By Sarah Jane Duffy and John R. Ratliff, Boomerang staff writers
Are your kids getting enough physical activity? Do you get enough sleep? Are Mom and Dad taking their medications? Is everyone eating balanced meals? If you're like most members of the sandwich generation - raising your own family while also being concerned for your parents' (or grandparents') well-being - family wellness is an ongoing concern that comes up almost every day in some way. Families that share healthy attitudes and habits are more successful at avoiding illness and staying active. Do you have a family wellness plan?
Take inventory of your family's health and do what you can to improve it. The key to a family wellness plan is to set goals. Different generations will have different goals, but by sharing an overall commitment to health, you teach and encourage preventive measures and healthy habits throughout the lifespan.
Each member of your family should develop an action plan that is specific and reasonable. A good action plan has several characteristics:
- It's something that you want to do. You may know that you need to walk more, but if you don't really want to do it, you probably won't. Likewise, you may think your kids need to walk more, but if they don't enjoy it, they won't do it. Find something that they want to do that helps you reach your shared goals.
- It's reasonable. Focus on short-term actions that you can expect to be able to accomplish in a week or so. Long-term actions that don't provide an immediate reward are unlikely to continue.
- It focuses on behaviors. Losing weight is not a behavior, it is an outcome. Your plan should focus on the behaviors that can lead to the outcome, not the outcome itself. So, if your goal is to lose weight, your action plan might be to cut out snacking after 7 p.m. or reduce your portion sizes.
- It answers the questions: What? How much? When? How often? For example, a good action plan might state: "I want to increase my physical activity by riding my bike for at least 30 minutes after dinner, three to four times each week."
- You're confident you will do it. Rate how likely you are to actually do what you plan on a scale from 1 to 10 (low to high). If you can't give it at least a seven, it's not a good plan. Pick something else and work your way up to this.
Have the family members share their action plans and support each other in reaching their goals. Use meal times together to discuss each person's goals and plan. Encourage everyone to be supportive and helpful, and there's no limit to how healthy your family can be.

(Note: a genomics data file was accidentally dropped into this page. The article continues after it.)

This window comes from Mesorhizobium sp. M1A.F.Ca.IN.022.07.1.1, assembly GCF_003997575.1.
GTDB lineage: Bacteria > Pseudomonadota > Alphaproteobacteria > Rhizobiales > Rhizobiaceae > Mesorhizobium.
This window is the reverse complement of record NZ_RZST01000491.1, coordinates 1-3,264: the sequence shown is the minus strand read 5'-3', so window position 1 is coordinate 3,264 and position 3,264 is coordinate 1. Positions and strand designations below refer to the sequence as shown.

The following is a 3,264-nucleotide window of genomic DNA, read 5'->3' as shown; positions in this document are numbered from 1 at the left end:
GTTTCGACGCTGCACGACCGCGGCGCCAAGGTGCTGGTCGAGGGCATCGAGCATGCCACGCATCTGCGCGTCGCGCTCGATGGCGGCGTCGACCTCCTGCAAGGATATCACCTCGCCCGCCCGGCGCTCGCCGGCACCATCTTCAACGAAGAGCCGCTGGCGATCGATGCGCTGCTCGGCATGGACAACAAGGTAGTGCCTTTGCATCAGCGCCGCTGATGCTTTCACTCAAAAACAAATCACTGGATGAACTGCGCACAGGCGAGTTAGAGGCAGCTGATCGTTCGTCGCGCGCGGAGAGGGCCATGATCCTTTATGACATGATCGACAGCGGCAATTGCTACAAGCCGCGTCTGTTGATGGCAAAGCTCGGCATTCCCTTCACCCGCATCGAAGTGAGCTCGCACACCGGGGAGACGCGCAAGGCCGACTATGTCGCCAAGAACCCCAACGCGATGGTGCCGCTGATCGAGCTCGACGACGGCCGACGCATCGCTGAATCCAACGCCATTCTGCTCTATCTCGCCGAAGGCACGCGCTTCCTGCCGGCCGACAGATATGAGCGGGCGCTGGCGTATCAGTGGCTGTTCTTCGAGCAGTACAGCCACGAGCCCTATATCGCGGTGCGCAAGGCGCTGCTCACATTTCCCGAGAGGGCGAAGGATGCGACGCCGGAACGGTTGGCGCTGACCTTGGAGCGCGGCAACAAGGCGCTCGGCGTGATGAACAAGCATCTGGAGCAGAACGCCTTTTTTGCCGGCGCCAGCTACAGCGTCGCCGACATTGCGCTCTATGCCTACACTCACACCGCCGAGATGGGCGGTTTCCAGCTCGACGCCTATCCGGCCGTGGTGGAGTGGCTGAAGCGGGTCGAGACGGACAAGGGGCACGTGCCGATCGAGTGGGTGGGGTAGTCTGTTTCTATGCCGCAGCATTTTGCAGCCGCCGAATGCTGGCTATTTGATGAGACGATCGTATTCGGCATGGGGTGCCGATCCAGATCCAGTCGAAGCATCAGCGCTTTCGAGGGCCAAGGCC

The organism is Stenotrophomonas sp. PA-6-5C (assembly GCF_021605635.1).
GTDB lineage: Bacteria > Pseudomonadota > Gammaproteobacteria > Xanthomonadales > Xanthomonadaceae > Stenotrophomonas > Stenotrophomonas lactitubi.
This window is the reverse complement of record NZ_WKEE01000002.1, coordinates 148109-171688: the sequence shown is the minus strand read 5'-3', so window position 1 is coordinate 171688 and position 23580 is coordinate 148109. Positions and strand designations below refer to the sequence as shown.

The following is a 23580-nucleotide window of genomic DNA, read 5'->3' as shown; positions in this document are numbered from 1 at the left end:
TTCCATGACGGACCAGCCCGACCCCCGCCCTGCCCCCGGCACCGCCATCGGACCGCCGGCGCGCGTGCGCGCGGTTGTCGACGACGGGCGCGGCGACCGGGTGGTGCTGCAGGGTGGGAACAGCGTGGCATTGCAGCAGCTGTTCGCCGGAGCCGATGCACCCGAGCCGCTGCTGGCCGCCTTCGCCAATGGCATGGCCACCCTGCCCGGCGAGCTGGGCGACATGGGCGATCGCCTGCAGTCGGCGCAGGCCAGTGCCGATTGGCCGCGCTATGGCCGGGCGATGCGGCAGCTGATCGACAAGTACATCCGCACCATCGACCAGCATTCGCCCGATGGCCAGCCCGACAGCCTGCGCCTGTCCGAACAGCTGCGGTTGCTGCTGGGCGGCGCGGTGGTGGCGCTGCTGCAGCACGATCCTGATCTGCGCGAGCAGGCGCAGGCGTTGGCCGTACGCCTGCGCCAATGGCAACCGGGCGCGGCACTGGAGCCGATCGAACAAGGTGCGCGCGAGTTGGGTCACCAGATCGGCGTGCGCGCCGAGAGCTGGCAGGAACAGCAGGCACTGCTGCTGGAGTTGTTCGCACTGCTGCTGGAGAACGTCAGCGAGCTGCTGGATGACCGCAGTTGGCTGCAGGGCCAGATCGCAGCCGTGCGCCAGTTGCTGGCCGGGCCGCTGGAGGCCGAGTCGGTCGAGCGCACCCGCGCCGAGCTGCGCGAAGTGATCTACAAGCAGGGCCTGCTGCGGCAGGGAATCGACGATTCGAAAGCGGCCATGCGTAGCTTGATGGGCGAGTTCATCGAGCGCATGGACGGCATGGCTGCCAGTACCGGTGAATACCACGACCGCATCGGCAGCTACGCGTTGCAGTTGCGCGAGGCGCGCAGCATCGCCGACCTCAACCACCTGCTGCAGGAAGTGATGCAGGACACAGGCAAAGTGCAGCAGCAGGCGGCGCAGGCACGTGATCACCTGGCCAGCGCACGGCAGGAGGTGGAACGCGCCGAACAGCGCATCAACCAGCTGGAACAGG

Here are some healthy habits you and your family might consider for your action plans:
- Use more fresh vegetables and herbs in your cooking, and reduce the amount of salt and seasoning mixes, which tend to be high in sodium and preservatives.
- Plan colorful meals that will appeal to children as well as adults.
- Take your children grocery shopping with you and explain healthy choices.
- Get your children and your parents to eat together as much as possible.
- Plan regular visits to state and local parks for all generations.
- Share hobbies to encourage continued learning and mental wellness.
Family wellness is about modeling the types of behavior you want to see your children - and your parents - exhibit. If you or someone you love is struggling with a chronic condition such as high blood pressure, heart disease, diabetes or others, consider attending Healthy U, a free healthy lifestyles workshop that teaches your skills and strategies for managing chronic conditions and living a healthier lifestyle.
With any family, there likely will be resistance to any effort to change long-standing behaviors, but be persistent. If family members set good goals and make realistic action plans, they will start seeing results immediately. This will make them more likely to continue to adopt healthier habits. A healthy family is a happy family.
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